The recent article on the minimum wage in Massachusetts (“Wage battles shift to states,” Page A1, Jan. 13) calls proper attention to the role states are playing in adjusting minimum wages in light of federal inaction. However, these battles have been taking place in the states for decades.
In fact, because states have enacted their own minimum wages higher than the federal level, we know a great deal about their economic impact. These state differences create the perfect natural experiment to compare employment and other effects in states or counties next to each other, with and without minimum wage increases. The evidence consistently shows that the impacts of increases in the minimum wage are, at worst, negligible and, at best, positive, boosting productivity and making workers better off.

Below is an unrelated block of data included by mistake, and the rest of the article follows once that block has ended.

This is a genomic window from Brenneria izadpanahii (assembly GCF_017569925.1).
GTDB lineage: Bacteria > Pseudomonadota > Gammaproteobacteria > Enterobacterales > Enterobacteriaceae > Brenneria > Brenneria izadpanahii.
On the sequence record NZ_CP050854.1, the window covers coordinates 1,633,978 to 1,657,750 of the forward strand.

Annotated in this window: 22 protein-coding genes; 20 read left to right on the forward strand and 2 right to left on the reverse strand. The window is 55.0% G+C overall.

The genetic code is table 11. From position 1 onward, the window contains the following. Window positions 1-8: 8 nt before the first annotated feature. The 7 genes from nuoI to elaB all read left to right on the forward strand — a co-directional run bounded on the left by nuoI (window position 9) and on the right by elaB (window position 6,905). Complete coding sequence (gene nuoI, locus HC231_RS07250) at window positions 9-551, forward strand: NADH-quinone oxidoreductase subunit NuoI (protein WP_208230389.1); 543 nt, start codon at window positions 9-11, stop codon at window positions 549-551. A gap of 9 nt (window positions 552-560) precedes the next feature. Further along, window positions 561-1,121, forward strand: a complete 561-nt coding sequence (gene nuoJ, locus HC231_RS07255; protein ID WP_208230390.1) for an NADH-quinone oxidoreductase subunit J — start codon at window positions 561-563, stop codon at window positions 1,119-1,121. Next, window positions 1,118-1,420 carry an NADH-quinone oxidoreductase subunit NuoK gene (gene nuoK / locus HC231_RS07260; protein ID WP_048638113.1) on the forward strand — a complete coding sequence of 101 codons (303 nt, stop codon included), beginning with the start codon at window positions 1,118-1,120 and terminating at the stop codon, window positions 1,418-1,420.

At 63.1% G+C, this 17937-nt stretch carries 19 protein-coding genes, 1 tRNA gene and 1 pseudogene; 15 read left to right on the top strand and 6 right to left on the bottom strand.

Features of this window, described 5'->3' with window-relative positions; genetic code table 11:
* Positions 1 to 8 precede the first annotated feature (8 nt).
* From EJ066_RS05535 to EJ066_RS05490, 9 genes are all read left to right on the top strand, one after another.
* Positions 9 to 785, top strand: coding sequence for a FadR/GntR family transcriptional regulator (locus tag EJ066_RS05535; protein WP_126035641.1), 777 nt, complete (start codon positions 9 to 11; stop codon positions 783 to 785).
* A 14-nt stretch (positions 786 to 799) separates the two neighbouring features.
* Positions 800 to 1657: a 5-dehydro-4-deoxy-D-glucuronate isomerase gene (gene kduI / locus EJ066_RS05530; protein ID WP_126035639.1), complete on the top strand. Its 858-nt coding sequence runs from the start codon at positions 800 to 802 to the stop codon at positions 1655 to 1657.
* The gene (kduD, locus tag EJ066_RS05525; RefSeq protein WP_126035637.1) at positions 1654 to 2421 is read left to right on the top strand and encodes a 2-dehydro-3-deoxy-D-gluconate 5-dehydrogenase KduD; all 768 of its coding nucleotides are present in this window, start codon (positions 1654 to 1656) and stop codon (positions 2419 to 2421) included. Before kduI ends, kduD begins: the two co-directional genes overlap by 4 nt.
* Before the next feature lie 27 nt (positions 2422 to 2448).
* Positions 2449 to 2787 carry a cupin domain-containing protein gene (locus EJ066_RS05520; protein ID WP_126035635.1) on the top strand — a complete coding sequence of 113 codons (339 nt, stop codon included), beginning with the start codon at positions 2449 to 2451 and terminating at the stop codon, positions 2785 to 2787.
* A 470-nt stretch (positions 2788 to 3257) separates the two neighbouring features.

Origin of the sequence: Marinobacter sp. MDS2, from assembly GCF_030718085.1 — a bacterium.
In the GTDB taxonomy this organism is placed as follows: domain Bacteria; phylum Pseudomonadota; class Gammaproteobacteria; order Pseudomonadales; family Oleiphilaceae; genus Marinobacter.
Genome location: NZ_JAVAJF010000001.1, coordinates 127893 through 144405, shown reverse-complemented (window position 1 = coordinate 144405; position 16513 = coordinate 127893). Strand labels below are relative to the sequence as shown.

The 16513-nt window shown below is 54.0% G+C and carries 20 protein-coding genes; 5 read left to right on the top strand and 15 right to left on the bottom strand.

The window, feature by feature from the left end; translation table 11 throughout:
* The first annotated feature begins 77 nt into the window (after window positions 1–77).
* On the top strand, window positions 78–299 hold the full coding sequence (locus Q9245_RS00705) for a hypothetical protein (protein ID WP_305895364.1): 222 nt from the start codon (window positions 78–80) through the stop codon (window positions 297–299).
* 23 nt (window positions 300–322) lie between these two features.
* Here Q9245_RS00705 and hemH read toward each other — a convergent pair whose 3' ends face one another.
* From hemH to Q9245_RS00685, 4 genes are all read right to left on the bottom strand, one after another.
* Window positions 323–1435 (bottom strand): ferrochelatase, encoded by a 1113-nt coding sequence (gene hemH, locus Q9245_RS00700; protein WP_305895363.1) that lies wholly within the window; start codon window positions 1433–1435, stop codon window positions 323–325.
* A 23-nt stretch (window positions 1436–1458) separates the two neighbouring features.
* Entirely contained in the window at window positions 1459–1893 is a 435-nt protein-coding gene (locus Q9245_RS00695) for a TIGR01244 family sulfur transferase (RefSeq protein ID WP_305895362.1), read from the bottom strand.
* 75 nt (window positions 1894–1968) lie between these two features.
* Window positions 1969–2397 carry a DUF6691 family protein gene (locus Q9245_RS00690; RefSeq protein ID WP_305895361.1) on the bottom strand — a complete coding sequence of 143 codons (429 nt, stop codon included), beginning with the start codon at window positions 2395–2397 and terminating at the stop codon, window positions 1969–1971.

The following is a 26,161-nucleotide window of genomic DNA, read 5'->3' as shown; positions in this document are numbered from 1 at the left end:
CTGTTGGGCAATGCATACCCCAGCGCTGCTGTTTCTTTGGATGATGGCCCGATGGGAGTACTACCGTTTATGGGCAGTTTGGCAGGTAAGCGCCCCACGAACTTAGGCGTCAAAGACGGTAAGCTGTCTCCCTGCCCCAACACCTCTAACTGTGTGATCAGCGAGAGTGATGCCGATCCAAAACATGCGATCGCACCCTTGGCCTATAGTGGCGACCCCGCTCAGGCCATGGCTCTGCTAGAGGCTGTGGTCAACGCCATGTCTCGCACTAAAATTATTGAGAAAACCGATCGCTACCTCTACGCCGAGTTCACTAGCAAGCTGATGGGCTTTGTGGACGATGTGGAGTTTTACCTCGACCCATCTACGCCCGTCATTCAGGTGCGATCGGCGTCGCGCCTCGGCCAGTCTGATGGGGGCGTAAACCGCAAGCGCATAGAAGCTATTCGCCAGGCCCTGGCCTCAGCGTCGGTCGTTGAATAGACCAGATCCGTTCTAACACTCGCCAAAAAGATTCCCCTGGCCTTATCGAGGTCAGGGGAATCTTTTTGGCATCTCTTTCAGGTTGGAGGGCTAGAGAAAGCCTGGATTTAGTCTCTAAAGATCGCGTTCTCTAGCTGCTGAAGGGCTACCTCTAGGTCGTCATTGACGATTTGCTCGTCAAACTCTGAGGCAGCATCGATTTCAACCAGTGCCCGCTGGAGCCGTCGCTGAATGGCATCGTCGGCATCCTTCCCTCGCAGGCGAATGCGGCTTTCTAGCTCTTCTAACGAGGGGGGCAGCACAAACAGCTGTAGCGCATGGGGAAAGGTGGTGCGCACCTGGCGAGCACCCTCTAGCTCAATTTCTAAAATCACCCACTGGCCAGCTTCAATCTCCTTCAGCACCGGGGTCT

The reporter writes, “Economists have not reached a consensus on the effects of a minimum wage increase.” Economists almost never reach consensus on anything because, like politicians, they too are ideologically divided. However, there is a great deal of evidence that indicates that boosting the minimum wage makes workers better off without making businesses worse off.
The writer is a labor economist and professor of economics at the University of Massachusetts Boston.